When I announced the sale of my blog, I tried to keep it low key. I especially didn’t get into the whys and how muches because I didn’t think they were important. I still don’t feel the amount of the sale is very important, and we won’t go there, but after fielding many questions from Twitter, Facebook and my former blog’s community, I feel it’s important to the people who visited my blog each day to know why I decided to move on.
Moving in Another Direction
I wrote about freelance writing and how to find freelance writing jobs for over five years. For the last six months or so, I haven’t really been feeling it and it shows in my writing. The truth is, I haven’t freelanced as a writer for quite some time. I coach occasionally and write the odd article or guest post, but most of my income came from my blog and social media clients. My options were to continue writing for the blog, hire someone to replace me, or sell.
It was time for me to move on. It was either grow as Deb Ng or continue being the freelance writing lady. As I don’t do much freelancing anymore, it really didn’t make much sense to keep it going. Now I’m talking about the things I really want to talk about and it feels good. I feel free.
Free Up My Time
Running a blog network is a full time job. Now add to that a book I’m writing, my job as conference director for BlogWorld, some other projects and family time. When I ran down the list of things that had to give, it was obvious that I would never have time for my book project and growing my social media career while managing a blog network with almost a dozen bloggers on the payroll. Now I have time to do my job, write, blog and even have plenty of family time.
Not Enamored with the Niche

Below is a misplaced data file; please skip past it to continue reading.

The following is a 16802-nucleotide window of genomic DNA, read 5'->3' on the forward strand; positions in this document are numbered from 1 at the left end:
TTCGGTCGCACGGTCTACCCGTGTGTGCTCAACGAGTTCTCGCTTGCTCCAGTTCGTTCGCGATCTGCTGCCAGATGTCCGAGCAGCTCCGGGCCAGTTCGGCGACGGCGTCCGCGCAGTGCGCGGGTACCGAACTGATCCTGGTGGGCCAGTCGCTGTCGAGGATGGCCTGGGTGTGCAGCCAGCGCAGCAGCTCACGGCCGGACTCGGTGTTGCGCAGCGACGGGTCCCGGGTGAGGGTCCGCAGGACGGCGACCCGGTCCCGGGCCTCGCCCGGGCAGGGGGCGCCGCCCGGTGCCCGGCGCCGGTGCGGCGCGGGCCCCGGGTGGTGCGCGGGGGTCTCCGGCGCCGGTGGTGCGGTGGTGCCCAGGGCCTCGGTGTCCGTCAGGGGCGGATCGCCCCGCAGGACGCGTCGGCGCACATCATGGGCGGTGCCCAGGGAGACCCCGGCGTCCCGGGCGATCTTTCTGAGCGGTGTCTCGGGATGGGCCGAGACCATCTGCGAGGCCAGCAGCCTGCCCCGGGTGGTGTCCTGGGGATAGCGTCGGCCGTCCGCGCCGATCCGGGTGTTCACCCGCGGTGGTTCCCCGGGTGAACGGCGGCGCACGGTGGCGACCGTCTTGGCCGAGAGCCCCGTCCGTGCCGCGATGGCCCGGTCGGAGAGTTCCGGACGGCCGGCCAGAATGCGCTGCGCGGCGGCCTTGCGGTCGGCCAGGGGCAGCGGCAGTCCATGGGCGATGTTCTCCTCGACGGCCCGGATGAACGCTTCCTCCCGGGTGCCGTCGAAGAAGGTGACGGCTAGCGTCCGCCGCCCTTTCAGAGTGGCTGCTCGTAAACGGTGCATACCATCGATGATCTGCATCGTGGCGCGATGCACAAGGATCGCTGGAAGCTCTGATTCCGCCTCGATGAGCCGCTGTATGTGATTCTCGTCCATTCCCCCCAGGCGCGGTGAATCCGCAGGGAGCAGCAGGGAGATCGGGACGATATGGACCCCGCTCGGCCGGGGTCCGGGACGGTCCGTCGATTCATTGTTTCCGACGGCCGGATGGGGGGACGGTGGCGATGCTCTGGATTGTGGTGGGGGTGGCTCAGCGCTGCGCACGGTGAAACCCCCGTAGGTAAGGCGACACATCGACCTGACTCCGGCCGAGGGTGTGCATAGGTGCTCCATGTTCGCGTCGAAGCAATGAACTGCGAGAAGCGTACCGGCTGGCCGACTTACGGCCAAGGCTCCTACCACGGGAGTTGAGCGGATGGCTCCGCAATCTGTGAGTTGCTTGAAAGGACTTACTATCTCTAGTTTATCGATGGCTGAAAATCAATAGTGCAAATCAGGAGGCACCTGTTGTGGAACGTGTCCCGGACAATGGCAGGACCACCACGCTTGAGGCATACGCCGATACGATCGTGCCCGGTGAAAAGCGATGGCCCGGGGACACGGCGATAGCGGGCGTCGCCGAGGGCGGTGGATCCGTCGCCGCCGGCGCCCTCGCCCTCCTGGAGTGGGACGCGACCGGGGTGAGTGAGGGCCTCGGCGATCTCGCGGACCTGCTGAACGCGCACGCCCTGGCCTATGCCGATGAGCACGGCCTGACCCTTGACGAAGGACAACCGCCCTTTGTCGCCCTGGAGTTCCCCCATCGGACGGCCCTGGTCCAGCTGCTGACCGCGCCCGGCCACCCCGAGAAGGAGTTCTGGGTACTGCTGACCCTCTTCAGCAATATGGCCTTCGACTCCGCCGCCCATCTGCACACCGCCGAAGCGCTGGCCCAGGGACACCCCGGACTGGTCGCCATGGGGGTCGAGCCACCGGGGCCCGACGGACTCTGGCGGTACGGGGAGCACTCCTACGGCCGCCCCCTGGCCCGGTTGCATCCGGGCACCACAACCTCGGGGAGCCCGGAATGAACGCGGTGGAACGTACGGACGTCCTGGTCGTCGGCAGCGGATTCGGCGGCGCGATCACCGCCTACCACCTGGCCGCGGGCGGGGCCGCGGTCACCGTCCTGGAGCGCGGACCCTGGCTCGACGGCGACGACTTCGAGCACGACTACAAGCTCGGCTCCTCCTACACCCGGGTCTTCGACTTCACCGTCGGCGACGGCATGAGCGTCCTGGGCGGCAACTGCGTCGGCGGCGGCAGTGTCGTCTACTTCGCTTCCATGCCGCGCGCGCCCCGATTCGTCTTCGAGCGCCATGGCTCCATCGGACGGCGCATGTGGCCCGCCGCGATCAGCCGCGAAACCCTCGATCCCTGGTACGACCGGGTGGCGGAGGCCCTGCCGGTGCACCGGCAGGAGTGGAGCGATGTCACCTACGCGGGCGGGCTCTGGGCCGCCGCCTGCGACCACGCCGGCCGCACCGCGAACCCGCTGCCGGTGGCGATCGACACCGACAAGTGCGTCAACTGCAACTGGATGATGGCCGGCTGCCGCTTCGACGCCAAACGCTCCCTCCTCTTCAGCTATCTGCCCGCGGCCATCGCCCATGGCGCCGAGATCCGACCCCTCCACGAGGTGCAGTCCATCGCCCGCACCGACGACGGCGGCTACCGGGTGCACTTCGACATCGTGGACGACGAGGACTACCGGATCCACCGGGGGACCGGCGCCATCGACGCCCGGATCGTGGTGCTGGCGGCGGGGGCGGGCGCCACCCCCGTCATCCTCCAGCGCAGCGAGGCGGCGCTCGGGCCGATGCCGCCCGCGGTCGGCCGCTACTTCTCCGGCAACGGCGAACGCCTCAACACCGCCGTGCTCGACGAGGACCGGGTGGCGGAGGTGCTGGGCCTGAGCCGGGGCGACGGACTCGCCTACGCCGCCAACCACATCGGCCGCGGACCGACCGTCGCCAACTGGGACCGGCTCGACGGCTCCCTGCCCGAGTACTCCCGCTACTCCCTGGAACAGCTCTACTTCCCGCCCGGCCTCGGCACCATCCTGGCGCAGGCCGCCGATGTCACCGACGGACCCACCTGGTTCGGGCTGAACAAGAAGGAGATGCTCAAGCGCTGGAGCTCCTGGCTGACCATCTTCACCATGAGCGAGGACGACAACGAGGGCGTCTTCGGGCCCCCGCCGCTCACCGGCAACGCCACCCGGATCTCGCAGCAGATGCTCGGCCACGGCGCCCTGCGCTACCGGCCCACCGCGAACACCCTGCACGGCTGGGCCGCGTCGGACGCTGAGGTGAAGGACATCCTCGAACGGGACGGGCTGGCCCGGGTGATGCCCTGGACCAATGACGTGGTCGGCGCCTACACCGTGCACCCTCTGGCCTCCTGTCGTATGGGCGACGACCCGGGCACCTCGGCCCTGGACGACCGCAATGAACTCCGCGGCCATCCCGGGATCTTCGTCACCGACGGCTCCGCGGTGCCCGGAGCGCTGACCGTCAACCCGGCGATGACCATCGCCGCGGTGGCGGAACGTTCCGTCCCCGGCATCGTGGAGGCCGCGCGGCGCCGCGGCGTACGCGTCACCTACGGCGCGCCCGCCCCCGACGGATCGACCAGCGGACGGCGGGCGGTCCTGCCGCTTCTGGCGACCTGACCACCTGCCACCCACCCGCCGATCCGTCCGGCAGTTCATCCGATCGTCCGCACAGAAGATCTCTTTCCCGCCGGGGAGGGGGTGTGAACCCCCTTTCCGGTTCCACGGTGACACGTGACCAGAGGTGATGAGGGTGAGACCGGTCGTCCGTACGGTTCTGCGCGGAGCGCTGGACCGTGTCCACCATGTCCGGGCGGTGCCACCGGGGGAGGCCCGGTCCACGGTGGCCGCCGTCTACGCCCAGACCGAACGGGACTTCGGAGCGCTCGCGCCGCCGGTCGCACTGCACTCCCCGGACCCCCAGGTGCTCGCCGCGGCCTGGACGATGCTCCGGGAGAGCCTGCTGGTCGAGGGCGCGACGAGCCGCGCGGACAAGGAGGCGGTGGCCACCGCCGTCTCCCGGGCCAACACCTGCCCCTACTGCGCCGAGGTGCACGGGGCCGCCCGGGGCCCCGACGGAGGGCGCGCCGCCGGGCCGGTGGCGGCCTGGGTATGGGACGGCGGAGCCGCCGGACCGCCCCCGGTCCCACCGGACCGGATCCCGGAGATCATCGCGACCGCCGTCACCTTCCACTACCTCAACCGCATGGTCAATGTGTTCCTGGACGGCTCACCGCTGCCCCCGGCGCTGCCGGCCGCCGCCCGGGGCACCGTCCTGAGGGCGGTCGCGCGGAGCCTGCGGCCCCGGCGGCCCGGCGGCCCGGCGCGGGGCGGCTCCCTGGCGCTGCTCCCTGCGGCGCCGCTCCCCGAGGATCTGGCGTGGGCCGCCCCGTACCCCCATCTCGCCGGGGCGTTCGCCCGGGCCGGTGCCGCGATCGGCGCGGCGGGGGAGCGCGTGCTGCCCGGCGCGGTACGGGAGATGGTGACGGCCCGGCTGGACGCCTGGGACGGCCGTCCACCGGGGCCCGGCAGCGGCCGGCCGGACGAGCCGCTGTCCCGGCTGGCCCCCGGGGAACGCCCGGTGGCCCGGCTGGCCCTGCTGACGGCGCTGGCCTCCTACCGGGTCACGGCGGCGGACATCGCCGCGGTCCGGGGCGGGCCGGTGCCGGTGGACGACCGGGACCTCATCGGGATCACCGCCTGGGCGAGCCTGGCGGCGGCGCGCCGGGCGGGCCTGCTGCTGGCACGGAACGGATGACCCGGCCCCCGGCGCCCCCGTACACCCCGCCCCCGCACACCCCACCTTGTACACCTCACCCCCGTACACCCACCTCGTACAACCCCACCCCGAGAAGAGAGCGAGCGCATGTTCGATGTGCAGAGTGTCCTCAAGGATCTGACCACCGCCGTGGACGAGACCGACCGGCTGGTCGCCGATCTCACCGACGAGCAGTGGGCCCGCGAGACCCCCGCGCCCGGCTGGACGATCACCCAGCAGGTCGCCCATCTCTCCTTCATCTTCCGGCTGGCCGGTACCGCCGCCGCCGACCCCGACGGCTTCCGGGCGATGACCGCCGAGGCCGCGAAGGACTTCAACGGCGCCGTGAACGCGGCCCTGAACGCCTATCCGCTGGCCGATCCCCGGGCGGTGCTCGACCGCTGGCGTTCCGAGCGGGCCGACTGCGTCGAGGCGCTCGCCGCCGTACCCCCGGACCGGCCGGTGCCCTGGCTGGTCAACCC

I’ve been participating in the freelance writing online community for more than ten years. In that time I’ve seen it turn from a helpful, almost family-like community into one that’s divided over rates and content mills. I took heat for choosing to remain positive and was accused of being whiny if I defended my decisions. To be honest, I dreaded discussing certain topics or participating in certain discussions because of all the negativity. I didn’t visit certain blogs for feeling unwelcome. I didn’t always enjoy being part of the niche. They say if you can’t take the heat, get out of the kitchen. I decided to let the terrorists win and do just that.
The Money Isn’t Important…But it Is
My family is renovating and then we want to move from our starter home to a better neighborhood. While we’re not poor, the money from a sale would go a long way towards helping us to achieve our goal. It will also be nice to make purchases (like an iPad) without feeling guilty. Also, having money in the bank will enable me to work on the projects I enjoy without feeling pressure about money.
So, inquiring minds, those are the main reasons I sold my blog. As you can see, it’s a difficult decision and much of it is personal. However, I have no regrets and feel it’s the best move for me, and for my former blog’s community.